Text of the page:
Polycystic Ovarian Syndrome (PCOS), also known as Polycystic Ovarian Disease (PCOD), is often caused by a hormonal imbalance brought on by Insulin Resistance-related obesity. PCOS is a disorder that affects an estimated 5-10 percent of women and is a leading cause of infertility. A root cause of PCOS is Insulin Resistance.
Symptoms of PCOS can vary widely from woman to woman and can include: irregular or completely absent periods, ovarian cysts, hirsutism (excessive facial or body hair), alopecia (male pattern hair loss), obesity, acne, skin tags, acanthosis nigricans (brown skin patches), high cholesterol levels, exhaustion or lack of mental alertness, decreased sex drive, excess male hormones, and infertility. Other symptoms can include sleep apnea (breathing difficulties during sleeping), thyroid disorders, depression, and anxiety.
Current studies link Polycystic Ovarian Syndrome and Insulin Resistance. A report released in the British Journal of Obstetrics and Gynecology in 2000 indicated that up to 40 percent of women with PCOS have either impaired glucose tolerance or Type 2 Diabetes by age 40. In addition, with Polycystic Ovarian Syndrome high levels of insulin stimulate the ovaries to produce large amounts of testosterone (a male hormone), which can contribute to infertility by possibly preventing the ovaries from releasing an ovum each month. High testosterone levels can also cause excessive hair growth, male pattern baldness, and acne.
PCOS is one of the most common female endocrine (or hormonal) disorders and is characterized by multiple abnormal cysts in the ovaries.
Researchers have also found a link between Polycystic Ovarian Syndrome and other metabolic conditions, such as high levels of obesity, high levels of LDL (the “bad” cholesterol), and high blood pressure, all of which are risk factors for coronary heart disease, as well as symptoms of Metabolic Syndrome. Also known as Syndrome X, this disorder can substantially increase the chances of developing cardiovascular disease. These findings substantially raise the bar on the seriousness of PCOS and make it even more important that physicians correctly diagnose PCOS and recommend appropriate therapy.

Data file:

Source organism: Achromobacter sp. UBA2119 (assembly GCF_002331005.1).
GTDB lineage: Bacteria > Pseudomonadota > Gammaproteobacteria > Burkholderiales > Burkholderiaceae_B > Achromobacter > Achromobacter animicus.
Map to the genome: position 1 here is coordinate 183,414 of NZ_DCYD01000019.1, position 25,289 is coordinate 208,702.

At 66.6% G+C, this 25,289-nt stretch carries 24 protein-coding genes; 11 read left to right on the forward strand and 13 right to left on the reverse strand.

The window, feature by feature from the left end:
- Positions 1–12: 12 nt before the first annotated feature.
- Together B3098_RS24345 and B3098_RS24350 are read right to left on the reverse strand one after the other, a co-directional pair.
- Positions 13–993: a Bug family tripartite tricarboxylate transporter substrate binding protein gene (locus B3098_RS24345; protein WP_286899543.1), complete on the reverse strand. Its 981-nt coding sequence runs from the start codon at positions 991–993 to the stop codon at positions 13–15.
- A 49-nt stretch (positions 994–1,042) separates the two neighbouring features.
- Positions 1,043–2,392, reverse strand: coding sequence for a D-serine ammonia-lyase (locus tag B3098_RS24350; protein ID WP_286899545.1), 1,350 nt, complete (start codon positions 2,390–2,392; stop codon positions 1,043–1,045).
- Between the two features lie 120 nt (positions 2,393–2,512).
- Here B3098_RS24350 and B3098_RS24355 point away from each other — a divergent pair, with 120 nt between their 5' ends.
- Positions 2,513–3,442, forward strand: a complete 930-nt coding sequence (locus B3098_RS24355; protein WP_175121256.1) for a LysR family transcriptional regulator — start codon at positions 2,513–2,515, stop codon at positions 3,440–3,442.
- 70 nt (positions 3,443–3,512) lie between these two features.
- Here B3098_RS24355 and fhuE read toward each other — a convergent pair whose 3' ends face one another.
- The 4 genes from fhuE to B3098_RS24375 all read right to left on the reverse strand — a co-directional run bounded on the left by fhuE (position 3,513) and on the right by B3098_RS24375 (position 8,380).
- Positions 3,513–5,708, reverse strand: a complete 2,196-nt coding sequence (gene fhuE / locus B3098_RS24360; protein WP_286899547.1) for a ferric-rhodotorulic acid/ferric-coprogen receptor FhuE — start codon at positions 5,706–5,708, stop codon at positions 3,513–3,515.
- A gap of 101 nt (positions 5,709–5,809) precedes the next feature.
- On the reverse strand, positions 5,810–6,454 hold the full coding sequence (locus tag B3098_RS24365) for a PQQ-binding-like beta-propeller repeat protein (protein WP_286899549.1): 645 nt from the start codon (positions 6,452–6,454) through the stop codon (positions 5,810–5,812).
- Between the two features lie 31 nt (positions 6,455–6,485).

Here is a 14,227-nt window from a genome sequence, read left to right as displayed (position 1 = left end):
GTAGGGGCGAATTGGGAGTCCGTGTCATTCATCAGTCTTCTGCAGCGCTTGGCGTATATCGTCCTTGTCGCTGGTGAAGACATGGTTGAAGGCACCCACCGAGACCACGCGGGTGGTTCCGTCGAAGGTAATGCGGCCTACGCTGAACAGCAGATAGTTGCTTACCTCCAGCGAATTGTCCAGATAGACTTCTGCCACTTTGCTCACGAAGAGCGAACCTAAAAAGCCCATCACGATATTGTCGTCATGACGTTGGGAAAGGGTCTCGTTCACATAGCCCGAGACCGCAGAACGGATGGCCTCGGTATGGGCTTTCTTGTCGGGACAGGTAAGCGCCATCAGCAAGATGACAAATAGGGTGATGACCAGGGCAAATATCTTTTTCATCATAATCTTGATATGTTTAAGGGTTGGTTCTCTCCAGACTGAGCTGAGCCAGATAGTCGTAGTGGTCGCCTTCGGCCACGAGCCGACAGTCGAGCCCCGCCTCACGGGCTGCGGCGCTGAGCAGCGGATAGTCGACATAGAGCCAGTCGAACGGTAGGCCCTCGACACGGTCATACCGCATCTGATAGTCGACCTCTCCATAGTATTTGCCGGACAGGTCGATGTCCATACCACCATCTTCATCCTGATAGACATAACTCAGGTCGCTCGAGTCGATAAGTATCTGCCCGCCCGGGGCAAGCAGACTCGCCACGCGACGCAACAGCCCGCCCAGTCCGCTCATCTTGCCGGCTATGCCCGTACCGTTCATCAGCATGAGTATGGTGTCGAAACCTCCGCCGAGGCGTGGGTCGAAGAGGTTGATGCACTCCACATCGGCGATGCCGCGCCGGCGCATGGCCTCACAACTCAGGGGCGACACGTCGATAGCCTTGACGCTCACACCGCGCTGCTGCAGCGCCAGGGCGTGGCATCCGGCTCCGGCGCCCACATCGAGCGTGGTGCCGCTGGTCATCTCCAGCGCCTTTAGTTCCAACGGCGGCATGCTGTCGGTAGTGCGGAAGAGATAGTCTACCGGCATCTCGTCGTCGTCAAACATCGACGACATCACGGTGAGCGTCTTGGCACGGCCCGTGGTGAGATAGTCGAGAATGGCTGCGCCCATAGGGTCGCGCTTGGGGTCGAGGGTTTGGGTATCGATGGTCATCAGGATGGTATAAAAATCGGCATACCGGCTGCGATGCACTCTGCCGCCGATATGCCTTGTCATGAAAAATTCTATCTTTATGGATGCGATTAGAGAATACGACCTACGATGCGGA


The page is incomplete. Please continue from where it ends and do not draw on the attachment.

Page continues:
Because insulin production by the pancreas is thrown off by Insulin Resistance, the conversion of food to energy is disrupted, which increases the amount of stored fats. When glucose cannot enter the cells efficiently, it remains in the bloodstream, causing elevated blood sugar which is sent to the liver, where it converts to fat and is stored throughout the body.
When the body takes in calories it either burns those calories for energy or converts them to fat. In women with Polycystic Ovarian Syndrome, Insulin Resistance encourages the conversion and storage of fat and the production of excessive amounts of the male hormone testosterone.
At the present time, there are no permanent cures for PCOS-even removal of the ovaries will not completely eliminate this syndrome. But there are ways to address the underlying issue of Insulin Resistance, although a single approach will not work when trying to reverse its effects.
A complete system is needed to better manage PCOS, resulting in a greatly improved sense of wellbeing. Insulite Health believes this approach should include a nutritious and well-balanced diet, and realistic exercise program, targeted nutritional supplements, (vitamins, minerals, amino acids, enzymes, and botanicals), and accessible information and a support network that can help you change unhealthy lifestyle choices. All of these elements can be found in the Insulite PCOS system.